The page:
The Open Society and Its Complexities

Gaus, Gerald F

My comments 2022-10-06

Rating:

The focus of this multifaceted text is how the Open Society - a free, individualistic, diverse, dynamic society - can work given human nature and the complexity of the Open Society. It is organized as an investigation of what the author Gerald Gaus calls Friedrich Hayek's three unsettling theses: 1) That human nature has a tribal and parochial egalitarian basis which fundamentally is in conflict with the Open Society, and must be kept in check by it. 2) The Open Society is too complex to be amenable to justification, i.e. rational analysis and criticism. 3) The complexity of the Open Society is such that conscious human control and governance is impossible. At most, the state can provide the framework for the openness of the Open Society. Basically, the project that Gaus embarks on is to make a more optimistic case for the Open Society by critically discussing, and to some extent refuting Hayek's theses.

Gaus' argument concerning Hayek's first thesis takes into account the advances in understanding of the evolutionary history of Homo sapiens that has taken place during the last 30 or so years. He notes that the idea that morality has sprung out of the needs of the hypersocial human animal during its evolution has become commonplace. In Gaus' view, political philosophy must now be discussed with explicit reference to human nature as nowadays understood in an evolutionary context. This includes the fact that humans are a fundamentally cultural species, which has many important ramifications. Gaus argues that human sociality is based on cooperation and that there are strong forces in it that drive towards inclusion, impartiality and self-organization which Hayek did not take into account, and which undermine Hayek's first thesis that human nature is at odds with the Open Society.

Gaus' argument on the second and third of Hayek's theses uses a range of arguments from different fields. It is a complex text, which is hard to summarize. It has many interesting threads, and requires much thinking on the part of the reader. The upshot is that Hayek did have many valid points, but that there is actually considerable space for both critical evaluation of society, and for attempts at reforming it consciously.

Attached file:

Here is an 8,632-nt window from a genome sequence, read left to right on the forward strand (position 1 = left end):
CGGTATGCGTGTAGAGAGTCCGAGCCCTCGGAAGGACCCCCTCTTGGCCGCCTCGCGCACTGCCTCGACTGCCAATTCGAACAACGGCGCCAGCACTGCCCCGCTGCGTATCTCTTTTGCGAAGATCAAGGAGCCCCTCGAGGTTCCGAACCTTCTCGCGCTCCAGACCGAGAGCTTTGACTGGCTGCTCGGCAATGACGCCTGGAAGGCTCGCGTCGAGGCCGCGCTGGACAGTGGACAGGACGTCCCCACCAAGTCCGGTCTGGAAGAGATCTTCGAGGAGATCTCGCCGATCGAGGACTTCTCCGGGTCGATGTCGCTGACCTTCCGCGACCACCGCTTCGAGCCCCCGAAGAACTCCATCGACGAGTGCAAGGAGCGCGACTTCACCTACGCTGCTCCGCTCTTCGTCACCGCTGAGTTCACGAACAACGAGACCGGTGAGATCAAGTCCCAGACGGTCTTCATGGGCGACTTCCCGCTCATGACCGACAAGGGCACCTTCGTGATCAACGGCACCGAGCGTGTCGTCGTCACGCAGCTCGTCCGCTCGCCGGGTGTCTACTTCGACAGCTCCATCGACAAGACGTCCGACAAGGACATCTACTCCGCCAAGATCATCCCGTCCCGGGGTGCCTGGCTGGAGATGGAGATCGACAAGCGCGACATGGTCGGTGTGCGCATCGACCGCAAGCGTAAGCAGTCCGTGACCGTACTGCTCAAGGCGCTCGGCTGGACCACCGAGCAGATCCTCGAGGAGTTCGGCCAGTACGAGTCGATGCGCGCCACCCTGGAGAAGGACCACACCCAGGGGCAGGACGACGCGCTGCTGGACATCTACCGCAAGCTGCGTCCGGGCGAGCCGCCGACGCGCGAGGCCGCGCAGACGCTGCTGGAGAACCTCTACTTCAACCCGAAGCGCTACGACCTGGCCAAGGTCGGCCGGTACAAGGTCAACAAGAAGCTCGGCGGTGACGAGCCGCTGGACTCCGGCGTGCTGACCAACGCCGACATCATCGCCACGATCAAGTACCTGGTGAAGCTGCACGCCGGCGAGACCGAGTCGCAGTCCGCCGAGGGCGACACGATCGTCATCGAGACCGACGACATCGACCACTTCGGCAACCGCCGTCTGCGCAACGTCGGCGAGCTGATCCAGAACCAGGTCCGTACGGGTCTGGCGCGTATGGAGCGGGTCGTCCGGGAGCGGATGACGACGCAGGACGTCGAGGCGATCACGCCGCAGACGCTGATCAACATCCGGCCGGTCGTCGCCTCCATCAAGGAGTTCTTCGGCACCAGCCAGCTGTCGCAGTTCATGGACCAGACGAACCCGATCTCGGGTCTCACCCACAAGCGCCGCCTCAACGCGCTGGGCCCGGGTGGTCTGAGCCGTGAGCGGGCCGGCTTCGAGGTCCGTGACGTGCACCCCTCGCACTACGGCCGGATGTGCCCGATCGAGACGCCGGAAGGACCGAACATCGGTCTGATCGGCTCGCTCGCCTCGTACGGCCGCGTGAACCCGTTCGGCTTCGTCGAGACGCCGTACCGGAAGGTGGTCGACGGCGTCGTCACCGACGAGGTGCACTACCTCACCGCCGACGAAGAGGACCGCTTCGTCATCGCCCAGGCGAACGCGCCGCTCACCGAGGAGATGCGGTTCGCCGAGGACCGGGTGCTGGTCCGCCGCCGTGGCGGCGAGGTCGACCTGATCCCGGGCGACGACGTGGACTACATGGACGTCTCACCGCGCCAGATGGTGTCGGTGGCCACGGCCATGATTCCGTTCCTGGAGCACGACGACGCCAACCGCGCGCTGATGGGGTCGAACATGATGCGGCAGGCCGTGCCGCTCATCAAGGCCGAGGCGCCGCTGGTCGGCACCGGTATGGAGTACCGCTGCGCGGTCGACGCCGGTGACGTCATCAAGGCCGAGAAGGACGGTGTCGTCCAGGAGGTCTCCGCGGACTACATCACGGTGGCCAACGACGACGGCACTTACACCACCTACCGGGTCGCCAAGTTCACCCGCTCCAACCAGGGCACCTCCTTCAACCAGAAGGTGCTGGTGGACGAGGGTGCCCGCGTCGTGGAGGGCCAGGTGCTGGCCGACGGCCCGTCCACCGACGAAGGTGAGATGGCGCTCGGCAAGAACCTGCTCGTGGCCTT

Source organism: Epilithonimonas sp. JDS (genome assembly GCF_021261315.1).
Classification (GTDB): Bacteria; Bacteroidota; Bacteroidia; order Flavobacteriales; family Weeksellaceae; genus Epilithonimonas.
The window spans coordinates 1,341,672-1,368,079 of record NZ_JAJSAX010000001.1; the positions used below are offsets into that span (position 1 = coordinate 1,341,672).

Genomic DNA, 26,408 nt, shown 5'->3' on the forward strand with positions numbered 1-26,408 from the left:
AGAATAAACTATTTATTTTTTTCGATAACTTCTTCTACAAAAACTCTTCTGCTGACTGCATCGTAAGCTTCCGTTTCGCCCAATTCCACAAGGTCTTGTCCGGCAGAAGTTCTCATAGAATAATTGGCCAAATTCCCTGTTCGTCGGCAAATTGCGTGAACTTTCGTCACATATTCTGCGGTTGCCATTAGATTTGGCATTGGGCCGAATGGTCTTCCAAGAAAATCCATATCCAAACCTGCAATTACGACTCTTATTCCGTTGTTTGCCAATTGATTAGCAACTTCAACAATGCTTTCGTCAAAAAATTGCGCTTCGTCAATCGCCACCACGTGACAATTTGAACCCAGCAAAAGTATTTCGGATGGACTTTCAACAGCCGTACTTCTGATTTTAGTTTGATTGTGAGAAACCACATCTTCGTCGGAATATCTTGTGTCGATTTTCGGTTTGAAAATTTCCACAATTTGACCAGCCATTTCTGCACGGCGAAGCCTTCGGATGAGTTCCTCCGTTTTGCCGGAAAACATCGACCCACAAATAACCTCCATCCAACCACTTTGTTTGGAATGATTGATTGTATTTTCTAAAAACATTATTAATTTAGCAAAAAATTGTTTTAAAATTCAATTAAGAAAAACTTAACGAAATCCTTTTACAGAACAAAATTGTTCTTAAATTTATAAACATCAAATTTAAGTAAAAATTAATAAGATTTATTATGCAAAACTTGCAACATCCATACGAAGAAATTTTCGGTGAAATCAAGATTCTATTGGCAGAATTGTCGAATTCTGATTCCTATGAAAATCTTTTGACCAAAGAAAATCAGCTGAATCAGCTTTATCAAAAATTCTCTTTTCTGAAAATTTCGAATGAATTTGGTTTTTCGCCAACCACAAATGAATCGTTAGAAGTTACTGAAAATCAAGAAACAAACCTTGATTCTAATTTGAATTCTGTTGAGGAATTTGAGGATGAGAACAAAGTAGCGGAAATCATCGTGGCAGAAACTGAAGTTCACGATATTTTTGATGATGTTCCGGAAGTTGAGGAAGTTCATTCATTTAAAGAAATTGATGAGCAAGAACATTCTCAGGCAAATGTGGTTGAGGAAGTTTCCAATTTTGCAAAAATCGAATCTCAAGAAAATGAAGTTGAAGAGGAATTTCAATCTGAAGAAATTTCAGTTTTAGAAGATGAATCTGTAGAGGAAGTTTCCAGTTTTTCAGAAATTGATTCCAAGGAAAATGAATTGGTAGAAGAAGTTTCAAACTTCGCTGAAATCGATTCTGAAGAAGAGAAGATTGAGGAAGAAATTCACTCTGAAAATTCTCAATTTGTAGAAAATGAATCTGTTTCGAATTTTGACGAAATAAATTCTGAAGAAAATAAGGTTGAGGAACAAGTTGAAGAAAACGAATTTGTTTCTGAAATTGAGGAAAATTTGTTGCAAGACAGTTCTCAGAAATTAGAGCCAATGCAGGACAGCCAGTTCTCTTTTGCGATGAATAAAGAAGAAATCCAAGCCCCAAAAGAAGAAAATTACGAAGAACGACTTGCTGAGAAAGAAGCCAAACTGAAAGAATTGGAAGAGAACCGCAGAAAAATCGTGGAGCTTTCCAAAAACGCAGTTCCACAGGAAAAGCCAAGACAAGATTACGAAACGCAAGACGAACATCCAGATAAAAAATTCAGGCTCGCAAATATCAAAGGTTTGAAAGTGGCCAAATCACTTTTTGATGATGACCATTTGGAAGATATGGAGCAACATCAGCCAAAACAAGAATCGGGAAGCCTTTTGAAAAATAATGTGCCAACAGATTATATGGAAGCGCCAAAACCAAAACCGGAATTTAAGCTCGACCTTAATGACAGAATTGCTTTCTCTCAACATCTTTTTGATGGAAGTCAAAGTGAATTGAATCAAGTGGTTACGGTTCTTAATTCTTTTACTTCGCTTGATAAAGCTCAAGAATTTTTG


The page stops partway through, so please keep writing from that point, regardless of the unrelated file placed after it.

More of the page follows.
Although Gaus uses the term Open Society, which Karl Popper made famous, his account is almost wholly based on Hayek's evolutionary view of a free society - what Hayek called the Great Society. Although he refers to Popper in some passages, he is clear that he considers Hayek's analysis superior to Popper's. But, somewhat strangely, Gaus ends up in a position which is more similar to Popper's; he does not use the term, but he views social engineering - which Popper argued for - in a more positive light than Hayek. Now, it is clear that Popper did not flesh out his analysis of the Open Society very much; Gaus does a lot more work in this regard. But still, some discussion about the fact that Gaus' position ends up closer to Popper than to Hayek would have been useful.

The text is dense, and it draws on arguments from a broad range of scientific fields, such as anthropoly, primatology, psychology, cultural studies of various kinds, economics, game theory and complexity theory. This makes the book rather hard to read, even though the language in itself is not that difficult. There is just so much in it! Some issues are investigated through formalized analysis, which occasionally provides more clarity, in others not. This book cannot be recommended to the average politically interested person. Someone else needs to write a popular version of Gaus' account.

In these days, when the Open Society is threatened from many directions, it is somewhat startling to read the end of Gaus' text, where he is confident about the future: "For a time, opponents of diversity and openness may check exploration, creativity, diversity, and freedom, but the forces propelling the new civilization proclaimed by Popper and Hayek cannot long be contained." It should be noted that Popper did not take this for granted at all. One may hope that Gaus' optimistic conclusion will turn out to be well-founded.